The drop can be seen largely in the Asia-North America trade lanes, which were down 2.4% year-on-year in February. Many airlines also cut their routes to Mainland China by up to 90%, which resulted in a significant drop in capacity. However, this can be attributed to factory closures (especially in China) and significant delays in warehouses and airports around Asia.
This drop in capacity has resulted in a big spike in air freight rates, particularly in China-US and Europe-US routes, as production began ramping up again in March. Rates rose by a massive 27% in March. The shipping price between China and the US rose from $3.49/kg to $5.83/kg - a huge 67% increase - in the space of a month.
Easyship’s Take: Air freight has become a serious concern in the face of the COVID-19 pandemic. With deep cuts to capacity and big spikes in rates, many companies are struggling to get their goods around the world - even Apple and Jaguar have been affected.
Unfortunately, this situation probably won’t be resolved until we see a resumption in passenger flights, which often carried significant belly capacity. However, many airlines are now using passenger planes for cargo flights, so we’re hopeful that there will be some mitigation of these effects soon.
US Suspends Import Tariffs Due to COVID-19 Pandemic
The Trump administration has announced its intention to temporarily suspend the collection of import tariffs. The 90-day suspension will apply to certain imports, including some clothing and light trucks, though details are still thin on the ground. However, what is clear is that the tariffs will be delayed rather than completely canceled - businesses will be required to repay them at a later date that’s yet to be determined.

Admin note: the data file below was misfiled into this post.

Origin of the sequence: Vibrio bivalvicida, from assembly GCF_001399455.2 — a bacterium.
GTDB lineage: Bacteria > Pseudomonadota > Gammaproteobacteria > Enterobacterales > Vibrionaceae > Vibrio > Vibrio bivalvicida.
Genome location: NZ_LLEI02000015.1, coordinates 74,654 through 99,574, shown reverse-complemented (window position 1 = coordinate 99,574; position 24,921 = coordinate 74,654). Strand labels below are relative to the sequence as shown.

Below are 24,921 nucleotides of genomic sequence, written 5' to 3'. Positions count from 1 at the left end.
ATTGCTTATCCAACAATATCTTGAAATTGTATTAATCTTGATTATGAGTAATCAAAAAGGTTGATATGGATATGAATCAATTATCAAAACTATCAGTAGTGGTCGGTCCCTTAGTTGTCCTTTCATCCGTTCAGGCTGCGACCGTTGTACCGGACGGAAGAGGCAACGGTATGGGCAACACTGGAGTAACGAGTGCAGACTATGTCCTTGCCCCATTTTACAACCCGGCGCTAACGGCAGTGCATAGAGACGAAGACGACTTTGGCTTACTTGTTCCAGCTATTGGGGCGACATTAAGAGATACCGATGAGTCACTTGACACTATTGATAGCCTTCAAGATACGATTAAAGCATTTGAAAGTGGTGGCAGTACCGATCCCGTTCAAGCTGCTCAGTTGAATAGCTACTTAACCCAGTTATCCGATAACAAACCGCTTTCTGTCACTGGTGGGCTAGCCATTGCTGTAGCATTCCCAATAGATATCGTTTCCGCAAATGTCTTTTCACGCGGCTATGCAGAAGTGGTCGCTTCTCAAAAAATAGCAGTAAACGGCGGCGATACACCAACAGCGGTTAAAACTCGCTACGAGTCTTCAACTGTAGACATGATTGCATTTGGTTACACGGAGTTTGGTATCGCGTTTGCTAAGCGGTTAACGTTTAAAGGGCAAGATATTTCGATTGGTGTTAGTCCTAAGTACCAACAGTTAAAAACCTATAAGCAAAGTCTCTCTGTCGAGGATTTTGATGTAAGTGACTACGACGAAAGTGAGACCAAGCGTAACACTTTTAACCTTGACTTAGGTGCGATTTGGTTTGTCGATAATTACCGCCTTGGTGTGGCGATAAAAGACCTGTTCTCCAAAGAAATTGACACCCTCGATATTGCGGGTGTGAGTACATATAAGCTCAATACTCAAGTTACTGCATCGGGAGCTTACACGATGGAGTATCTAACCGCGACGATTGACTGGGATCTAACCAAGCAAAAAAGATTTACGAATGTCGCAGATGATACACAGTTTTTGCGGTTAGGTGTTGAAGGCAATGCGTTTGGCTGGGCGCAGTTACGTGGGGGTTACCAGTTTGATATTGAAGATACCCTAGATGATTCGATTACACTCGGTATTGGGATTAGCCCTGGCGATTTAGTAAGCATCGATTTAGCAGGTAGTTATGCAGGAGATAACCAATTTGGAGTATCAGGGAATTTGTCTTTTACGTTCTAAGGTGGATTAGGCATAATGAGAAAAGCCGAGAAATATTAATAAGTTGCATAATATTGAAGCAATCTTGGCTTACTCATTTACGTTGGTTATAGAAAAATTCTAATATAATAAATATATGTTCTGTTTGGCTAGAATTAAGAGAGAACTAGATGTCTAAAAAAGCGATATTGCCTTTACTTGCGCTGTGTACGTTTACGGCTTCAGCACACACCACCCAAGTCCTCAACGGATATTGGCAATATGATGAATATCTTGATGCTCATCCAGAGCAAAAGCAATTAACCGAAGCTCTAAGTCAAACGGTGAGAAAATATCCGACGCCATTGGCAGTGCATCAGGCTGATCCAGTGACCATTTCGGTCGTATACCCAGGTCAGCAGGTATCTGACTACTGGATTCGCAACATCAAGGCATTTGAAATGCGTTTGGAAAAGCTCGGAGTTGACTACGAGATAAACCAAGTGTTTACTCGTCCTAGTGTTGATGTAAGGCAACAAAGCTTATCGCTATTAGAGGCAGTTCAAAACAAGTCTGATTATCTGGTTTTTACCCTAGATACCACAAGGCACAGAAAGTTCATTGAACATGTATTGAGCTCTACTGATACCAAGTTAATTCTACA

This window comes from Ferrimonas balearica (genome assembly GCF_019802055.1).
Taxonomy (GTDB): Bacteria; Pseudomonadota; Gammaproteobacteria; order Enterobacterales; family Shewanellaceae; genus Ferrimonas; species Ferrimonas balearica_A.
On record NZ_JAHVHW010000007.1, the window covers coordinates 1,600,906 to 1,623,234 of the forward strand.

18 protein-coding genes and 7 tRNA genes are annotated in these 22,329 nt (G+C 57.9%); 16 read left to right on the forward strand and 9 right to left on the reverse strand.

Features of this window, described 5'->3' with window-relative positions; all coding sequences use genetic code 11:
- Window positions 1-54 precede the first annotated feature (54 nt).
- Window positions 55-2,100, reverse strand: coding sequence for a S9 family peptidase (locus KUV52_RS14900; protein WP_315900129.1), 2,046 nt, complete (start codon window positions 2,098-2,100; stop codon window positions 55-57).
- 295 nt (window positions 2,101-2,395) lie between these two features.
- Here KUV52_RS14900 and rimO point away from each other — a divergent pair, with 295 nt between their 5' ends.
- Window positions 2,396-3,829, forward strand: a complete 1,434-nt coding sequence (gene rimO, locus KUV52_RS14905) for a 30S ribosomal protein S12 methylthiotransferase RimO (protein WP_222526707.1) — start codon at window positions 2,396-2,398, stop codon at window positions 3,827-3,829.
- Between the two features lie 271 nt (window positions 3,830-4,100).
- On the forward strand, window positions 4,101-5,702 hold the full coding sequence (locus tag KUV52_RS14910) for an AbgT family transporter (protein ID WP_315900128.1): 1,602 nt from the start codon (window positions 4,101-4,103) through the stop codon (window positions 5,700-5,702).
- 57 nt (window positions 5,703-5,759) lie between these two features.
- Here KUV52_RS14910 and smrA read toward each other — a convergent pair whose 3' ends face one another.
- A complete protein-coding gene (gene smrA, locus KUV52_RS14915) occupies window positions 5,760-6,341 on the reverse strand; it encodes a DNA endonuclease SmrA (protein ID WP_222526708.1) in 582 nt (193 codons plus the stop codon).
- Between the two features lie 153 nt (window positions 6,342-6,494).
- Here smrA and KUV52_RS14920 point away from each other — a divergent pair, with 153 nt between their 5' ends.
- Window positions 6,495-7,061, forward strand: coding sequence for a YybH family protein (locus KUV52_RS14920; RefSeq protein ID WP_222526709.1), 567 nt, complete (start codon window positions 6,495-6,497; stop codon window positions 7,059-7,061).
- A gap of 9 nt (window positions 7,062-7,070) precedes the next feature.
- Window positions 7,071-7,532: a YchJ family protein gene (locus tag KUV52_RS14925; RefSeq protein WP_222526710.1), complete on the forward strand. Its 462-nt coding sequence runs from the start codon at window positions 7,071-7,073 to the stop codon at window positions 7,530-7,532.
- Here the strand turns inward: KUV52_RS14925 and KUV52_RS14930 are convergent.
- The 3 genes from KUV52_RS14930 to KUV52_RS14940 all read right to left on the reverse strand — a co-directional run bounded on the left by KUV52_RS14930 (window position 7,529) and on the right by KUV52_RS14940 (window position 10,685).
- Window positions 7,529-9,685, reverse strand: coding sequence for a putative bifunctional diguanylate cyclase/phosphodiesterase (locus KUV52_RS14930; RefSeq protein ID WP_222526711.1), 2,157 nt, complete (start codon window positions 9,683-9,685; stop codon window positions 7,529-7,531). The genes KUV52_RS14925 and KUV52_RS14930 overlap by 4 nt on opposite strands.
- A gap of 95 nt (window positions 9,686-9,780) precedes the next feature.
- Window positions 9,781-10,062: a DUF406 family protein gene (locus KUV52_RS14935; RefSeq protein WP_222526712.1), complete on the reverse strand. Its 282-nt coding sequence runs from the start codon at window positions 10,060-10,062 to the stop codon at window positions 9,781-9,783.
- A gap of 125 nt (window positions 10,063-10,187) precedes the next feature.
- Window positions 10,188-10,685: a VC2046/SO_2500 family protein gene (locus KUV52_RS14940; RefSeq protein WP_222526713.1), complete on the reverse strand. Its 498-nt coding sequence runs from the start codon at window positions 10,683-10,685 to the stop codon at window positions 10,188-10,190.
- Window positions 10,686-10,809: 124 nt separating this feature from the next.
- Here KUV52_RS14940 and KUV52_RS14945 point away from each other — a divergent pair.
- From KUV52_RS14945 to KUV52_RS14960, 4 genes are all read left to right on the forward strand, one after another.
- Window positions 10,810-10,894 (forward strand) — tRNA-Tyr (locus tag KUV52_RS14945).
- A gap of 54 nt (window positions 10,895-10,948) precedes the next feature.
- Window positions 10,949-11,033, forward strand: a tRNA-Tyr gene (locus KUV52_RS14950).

This move follows the previous tariff exemptions that were applied to medical supplies and personal protective equipment that are much needed in American hospitals as they battle the coronavirus.
The move is intended to lessen the economic impact of the virus on American businesses by giving them more liquidity at this time. For example, apparel and footwear companies are often required to pay import tariffs that can range between 15%-30%. By delaying the payment of these tariffs, the companies would be able to use the ready cash now, potentially to keep people in jobs and pay overheads.
Easyship’s Take: The coronavirus pandemic has wreaked havoc on the American economy, and this tariff suspension will - hopefully - go some way to keeping American companies in business. During the first week of April, nearly 7 million people filed for unemployment in the US, a clear indicator that businesses are struggling to make ends meet in the current climate.
The idea of the tariffs is that, in the short term, companies may be able to use their cash reserves to keep employees on the payroll, pay rent on commercial properties, and take care of other overheads.
In theory, it’s a good idea, but it's hard to say what the effect of this tariff suspension will be. It also remains to be seen when and how the government will expect businesses to pay back the tariffs. It certainly won’t be immediately after the 90-day suspension lifts since it will take a while for businesses to get back on their feet.
For more coronavirus updates, see here.